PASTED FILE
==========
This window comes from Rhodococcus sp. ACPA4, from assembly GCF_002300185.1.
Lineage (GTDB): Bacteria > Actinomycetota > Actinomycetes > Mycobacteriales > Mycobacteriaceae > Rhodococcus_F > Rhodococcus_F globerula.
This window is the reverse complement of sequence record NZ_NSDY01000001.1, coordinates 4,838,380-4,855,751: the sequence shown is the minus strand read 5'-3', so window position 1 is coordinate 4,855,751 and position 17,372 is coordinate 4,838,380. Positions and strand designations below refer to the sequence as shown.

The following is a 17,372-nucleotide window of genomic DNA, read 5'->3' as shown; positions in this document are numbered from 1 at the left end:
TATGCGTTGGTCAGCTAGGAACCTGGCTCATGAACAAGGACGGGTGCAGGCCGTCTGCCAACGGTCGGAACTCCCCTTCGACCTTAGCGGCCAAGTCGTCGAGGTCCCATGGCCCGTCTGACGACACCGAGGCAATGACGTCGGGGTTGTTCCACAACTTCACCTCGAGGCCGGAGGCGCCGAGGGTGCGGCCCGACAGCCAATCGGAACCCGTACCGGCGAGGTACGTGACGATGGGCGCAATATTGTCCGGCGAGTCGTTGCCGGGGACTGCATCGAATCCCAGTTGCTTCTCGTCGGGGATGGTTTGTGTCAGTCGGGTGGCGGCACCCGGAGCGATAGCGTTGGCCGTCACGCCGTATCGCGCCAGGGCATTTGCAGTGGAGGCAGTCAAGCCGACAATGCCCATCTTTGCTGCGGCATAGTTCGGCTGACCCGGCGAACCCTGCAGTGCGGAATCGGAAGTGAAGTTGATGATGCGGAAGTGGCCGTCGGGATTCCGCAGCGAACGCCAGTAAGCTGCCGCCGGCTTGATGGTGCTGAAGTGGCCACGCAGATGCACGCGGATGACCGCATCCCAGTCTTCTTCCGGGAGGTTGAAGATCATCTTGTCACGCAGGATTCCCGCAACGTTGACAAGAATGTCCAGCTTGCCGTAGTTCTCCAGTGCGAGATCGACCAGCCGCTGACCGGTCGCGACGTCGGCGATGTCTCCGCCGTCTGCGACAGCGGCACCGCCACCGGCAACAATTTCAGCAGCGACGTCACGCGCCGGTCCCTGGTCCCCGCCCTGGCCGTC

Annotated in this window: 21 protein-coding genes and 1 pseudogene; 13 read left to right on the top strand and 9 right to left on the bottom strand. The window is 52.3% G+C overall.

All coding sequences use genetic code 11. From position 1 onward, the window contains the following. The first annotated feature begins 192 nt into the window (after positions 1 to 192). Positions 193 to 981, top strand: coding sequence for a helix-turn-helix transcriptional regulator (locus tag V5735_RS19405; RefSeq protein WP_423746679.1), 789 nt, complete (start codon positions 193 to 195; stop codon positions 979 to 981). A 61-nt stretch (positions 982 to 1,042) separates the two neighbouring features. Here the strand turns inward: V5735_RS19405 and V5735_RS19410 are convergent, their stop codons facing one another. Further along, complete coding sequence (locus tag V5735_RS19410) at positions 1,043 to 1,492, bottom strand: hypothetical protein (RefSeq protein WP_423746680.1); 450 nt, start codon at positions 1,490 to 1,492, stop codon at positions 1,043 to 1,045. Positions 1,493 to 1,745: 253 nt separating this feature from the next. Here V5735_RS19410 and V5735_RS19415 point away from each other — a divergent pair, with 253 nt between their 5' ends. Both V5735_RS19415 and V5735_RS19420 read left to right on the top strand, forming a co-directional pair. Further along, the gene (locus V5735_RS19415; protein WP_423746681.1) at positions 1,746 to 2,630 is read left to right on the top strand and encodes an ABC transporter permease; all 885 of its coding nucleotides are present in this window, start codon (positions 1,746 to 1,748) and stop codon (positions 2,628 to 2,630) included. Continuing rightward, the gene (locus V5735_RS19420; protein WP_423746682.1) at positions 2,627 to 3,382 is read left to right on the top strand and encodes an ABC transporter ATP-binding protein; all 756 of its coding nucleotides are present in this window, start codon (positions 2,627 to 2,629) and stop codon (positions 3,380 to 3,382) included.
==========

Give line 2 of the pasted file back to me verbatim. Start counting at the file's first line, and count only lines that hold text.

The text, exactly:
Lineage (GTDB): Bacteria > Actinomycetota > Actinomycetes > Mycobacteriales > Mycobacteriaceae > Rhodococcus_F > Rhodococcus_F globerula.